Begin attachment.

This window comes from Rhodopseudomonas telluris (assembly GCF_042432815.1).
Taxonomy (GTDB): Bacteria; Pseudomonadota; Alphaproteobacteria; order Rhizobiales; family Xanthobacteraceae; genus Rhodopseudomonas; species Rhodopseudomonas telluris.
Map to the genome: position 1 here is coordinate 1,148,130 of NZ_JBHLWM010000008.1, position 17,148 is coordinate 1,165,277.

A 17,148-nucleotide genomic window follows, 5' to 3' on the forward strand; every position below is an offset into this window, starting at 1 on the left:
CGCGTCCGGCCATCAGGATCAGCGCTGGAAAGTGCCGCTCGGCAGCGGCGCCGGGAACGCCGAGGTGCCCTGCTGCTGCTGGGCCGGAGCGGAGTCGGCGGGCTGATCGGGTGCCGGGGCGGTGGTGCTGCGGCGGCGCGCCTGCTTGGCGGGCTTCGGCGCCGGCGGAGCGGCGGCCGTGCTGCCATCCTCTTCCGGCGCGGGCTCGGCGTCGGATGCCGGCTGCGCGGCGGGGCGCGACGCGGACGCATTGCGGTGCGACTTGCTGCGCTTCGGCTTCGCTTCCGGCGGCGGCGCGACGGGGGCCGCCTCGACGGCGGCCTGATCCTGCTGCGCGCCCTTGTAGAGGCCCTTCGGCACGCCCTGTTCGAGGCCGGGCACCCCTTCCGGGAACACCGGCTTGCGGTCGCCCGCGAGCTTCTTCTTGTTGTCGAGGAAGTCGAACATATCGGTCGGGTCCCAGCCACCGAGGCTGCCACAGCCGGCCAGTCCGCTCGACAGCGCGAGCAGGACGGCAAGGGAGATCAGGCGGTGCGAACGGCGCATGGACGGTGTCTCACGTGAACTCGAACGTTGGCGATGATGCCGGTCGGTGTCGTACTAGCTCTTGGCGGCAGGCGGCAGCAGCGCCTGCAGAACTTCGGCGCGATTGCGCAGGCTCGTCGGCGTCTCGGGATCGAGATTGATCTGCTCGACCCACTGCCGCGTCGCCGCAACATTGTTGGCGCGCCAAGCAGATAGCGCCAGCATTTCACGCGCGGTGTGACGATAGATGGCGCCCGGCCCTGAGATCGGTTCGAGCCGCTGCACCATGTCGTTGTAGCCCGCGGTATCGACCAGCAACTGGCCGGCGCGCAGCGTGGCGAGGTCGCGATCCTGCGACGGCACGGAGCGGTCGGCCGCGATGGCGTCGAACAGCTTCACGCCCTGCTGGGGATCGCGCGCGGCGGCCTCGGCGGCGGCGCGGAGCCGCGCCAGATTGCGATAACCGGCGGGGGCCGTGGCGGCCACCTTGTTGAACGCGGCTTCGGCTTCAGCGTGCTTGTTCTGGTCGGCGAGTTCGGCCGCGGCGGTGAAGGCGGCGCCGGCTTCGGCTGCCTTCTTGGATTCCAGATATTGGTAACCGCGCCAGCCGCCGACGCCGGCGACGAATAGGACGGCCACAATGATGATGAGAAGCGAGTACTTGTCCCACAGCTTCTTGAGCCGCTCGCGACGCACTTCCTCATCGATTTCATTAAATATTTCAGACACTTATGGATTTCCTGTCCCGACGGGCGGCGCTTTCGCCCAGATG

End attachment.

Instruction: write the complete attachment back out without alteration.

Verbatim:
This window comes from Rhodopseudomonas telluris (assembly GCF_042432815.1).
Taxonomy (GTDB): Bacteria; Pseudomonadota; Alphaproteobacteria; order Rhizobiales; family Xanthobacteraceae; genus Rhodopseudomonas; species Rhodopseudomonas telluris.
Map to the genome: position 1 here is coordinate 1,148,130 of NZ_JBHLWM010000008.1, position 17,148 is coordinate 1,165,277.

A 17,148-nucleotide genomic window follows, 5' to 3' on the forward strand; every position below is an offset into this window, starting at 1 on the left:
CGCGTCCGGCCATCAGGATCAGCGCTGGAAAGTGCCGCTCGGCAGCGGCGCCGGGAACGCCGAGGTGCCCTGCTGCTGCTGGGCCGGAGCGGAGTCGGCGGGCTGATCGGGTGCCGGGGCGGTGGTGCTGCGGCGGCGCGCCTGCTTGGCGGGCTTCGGCGCCGGCGGAGCGGCGGCCGTGCTGCCATCCTCTTCCGGCGCGGGCTCGGCGTCGGATGCCGGCTGCGCGGCGGGGCGCGACGCGGACGCATTGCGGTGCGACTTGCTGCGCTTCGGCTTCGCTTCCGGCGGCGGCGCGACGGGGGCCGCCTCGACGGCGGCCTGATCCTGCTGCGCGCCCTTGTAGAGGCCCTTCGGCACGCCCTGTTCGAGGCCGGGCACCCCTTCCGGGAACACCGGCTTGCGGTCGCCCGCGAGCTTCTTCTTGTTGTCGAGGAAGTCGAACATATCGGTCGGGTCCCAGCCACCGAGGCTGCCACAGCCGGCCAGTCCGCTCGACAGCGCGAGCAGGACGGCAAGGGAGATCAGGCGGTGCGAACGGCGCATGGACGGTGTCTCACGTGAACTCGAACGTTGGCGATGATGCCGGTCGGTGTCGTACTAGCTCTTGGCGGCAGGCGGCAGCAGCGCCTGCAGAACTTCGGCGCGATTGCGCAGGCTCGTCGGCGTCTCGGGATCGAGATTGATCTGCTCGACCCACTGCCGCGTCGCCGCAACATTGTTGGCGCGCCAAGCAGATAGCGCCAGCATTTCACGCGCGGTGTGACGATAGATGGCGCCCGGCCCTGAGATCGGTTCGAGCCGCTGCACCATGTCGTTGTAGCCCGCGGTATCGACCAGCAACTGGCCGGCGCGCAGCGTGGCGAGGTCGCGATCCTGCGACGGCACGGAGCGGTCGGCCGCGATGGCGTCGAACAGCTTCACGCCCTGCTGGGGATCGCGCGCGGCGGCCTCGGCGGCGGCGCGGAGCCGCGCCAGATTGCGATAACCGGCGGGGGCCGTGGCGGCCACCTTGTTGAACGCGGCTTCGGCTTCAGCGTGCTTGTTCTGGTCGGCGAGTTCGGCCGCGGCGGTGAAGGCGGCGCCGGCTTCGGCTGCCTTCTTGGATTCCAGATATTGGTAACCGCGCCAGCCGCCGACGCCGGCGACGAATAGGACGGCCACAATGATGATGAGAAGCGAGTACTTGTCCCACAGCTTCTTGAGCCGCTCGCGACGCACTTCCTCATCGATTTCATTAAATATTTCAGACACTTATGGATTTCCTGTCCCGACGGGCGGCGCTTTCGCCCAGATG